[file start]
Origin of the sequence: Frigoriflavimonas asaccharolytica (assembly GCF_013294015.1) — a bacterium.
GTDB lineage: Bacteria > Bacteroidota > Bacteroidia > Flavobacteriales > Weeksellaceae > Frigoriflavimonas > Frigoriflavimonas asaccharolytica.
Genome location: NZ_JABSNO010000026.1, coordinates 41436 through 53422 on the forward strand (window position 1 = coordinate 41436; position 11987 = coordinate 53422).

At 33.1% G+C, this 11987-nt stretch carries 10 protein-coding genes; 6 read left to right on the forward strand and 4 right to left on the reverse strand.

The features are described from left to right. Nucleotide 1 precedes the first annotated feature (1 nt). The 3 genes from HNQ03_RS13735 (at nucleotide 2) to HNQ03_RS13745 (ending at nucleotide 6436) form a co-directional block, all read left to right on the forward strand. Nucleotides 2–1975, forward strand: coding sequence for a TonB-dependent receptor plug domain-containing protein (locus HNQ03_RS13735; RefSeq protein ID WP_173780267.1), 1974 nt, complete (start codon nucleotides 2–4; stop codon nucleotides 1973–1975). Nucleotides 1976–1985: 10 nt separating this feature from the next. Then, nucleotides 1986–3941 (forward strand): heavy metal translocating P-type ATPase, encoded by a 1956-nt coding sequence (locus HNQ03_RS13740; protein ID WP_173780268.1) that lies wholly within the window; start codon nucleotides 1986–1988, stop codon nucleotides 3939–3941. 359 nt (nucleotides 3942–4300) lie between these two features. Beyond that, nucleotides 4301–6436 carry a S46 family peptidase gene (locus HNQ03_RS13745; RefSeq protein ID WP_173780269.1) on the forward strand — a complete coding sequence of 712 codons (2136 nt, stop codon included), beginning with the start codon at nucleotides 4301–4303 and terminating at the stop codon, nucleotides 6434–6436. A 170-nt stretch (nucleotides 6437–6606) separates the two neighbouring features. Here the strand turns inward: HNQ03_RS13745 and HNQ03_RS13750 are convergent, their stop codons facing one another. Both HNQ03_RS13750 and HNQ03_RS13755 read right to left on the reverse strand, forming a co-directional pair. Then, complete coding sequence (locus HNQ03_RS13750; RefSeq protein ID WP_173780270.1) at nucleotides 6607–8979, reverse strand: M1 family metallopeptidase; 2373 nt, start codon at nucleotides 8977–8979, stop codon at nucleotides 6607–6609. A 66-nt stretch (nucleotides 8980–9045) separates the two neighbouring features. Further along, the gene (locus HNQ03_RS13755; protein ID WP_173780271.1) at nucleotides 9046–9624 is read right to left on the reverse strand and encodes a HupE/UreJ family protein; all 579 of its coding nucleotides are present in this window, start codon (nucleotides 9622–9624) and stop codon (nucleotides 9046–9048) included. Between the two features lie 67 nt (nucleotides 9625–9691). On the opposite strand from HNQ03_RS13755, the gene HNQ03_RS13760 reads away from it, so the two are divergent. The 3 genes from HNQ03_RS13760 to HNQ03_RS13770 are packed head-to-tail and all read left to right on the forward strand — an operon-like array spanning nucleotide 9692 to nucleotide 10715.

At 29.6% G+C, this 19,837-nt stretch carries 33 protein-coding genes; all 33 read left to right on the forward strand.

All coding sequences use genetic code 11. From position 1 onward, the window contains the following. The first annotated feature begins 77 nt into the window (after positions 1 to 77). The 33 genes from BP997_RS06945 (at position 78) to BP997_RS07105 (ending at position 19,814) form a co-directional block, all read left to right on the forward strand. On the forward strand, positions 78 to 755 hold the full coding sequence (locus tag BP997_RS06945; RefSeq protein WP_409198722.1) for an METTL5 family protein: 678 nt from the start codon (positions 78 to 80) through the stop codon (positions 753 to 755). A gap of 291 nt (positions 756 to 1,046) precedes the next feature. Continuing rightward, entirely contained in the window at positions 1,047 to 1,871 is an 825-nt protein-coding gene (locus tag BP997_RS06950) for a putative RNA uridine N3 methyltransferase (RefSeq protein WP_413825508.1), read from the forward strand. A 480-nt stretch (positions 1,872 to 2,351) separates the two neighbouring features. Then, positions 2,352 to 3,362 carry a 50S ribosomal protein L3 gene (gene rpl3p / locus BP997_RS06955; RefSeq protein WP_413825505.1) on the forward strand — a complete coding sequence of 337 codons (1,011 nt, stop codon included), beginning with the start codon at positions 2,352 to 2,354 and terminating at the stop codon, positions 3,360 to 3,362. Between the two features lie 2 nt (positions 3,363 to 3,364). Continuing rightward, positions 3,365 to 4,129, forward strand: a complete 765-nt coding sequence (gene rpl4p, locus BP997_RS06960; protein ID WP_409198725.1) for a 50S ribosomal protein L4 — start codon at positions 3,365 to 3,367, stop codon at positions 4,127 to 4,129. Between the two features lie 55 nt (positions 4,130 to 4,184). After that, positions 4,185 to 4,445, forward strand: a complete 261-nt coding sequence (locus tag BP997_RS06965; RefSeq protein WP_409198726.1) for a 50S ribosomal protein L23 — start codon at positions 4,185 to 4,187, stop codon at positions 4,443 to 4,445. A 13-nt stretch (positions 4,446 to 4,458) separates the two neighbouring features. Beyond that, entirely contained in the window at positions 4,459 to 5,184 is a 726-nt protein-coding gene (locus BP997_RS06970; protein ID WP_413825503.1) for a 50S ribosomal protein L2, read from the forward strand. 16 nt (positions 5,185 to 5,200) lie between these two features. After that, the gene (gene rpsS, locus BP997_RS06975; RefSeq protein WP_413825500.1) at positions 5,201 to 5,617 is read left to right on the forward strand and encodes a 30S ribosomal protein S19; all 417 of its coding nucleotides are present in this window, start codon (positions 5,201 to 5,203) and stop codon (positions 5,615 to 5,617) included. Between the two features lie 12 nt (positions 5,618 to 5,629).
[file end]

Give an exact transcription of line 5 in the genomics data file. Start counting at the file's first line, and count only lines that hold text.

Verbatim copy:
The features are described from left to right. Nucleotide 1 precedes the first annotated feature (1 nt). The 3 genes from HNQ03_RS13735 (at nucleotide 2) to HNQ03_RS13745 (ending at nucleotide 6436) form a co-directional block, all read left to right on the forward strand. Nucleotides 2–1975, forward strand: coding sequence for a TonB-dependent receptor plug domain-containing protein (locus HNQ03_RS13735; RefSeq protein ID WP_173780267.1), 1974 nt, complete (start codon nucleotides 2–4; stop codon nucleotides 1973–1975). Nucleotides 1976–1985: 10 nt separating this feature from the next. Then, nucleotides 1986–3941 (forward strand): heavy metal translocating P-type ATPase, encoded by a 1956-nt coding sequence (locus HNQ03_RS13740; protein ID WP_173780268.1) that lies wholly within the window; start codon nucleotides 1986–1988, stop codon nucleotides 3939–3941. 359 nt (nucleotides 3942–4300) lie between these two features. Beyond that, nucleotides 4301–6436 carry a S46 family peptidase gene (locus HNQ03_RS13745; RefSeq protein ID WP_173780269.1) on the forward strand — a complete coding sequence of 712 codons (2136 nt, stop codon included), beginning with the start codon at nucleotides 4301–4303 and terminating at the stop codon, nucleotides 6434–6436. A 170-nt stretch (nucleotides 6437–6606) separates the two neighbouring features. Here the strand turns inward: HNQ03_RS13745 and HNQ03_RS13750 are convergent, their stop codons facing one another. Both HNQ03_RS13750 and HNQ03_RS13755 read right to left on the reverse strand, forming a co-directional pair. Then, complete coding sequence (locus HNQ03_RS13750; RefSeq protein ID WP_173780270.1) at nucleotides 6607–8979, reverse strand: M1 family metallopeptidase; 2373 nt, start codon at nucleotides 8977–8979, stop codon at nucleotides 6607–6609. A 66-nt stretch (nucleotides 8980–9045) separates the two neighbouring features. Further along, the gene (locus HNQ03_RS13755; protein ID WP_173780271.1) at nucleotides 9046–9624 is read right to left on the reverse strand and encodes a HupE/UreJ family protein; all 579 of its coding nucleotides are present in this window, start codon (nucleotides 9622–9624) and stop codon (nucleotides 9046–9048) included. Between the two features lie 67 nt (nucleotides 9625–9691). On the opposite strand from HNQ03_RS13755, the gene HNQ03_RS13760 reads away from it, so the two are divergent. The 3 genes from HNQ03_RS13760 to HNQ03_RS13770 are packed head-to-tail and all read left to right on the forward strand — an operon-like array spanning nucleotide 9692 to nucleotide 10715.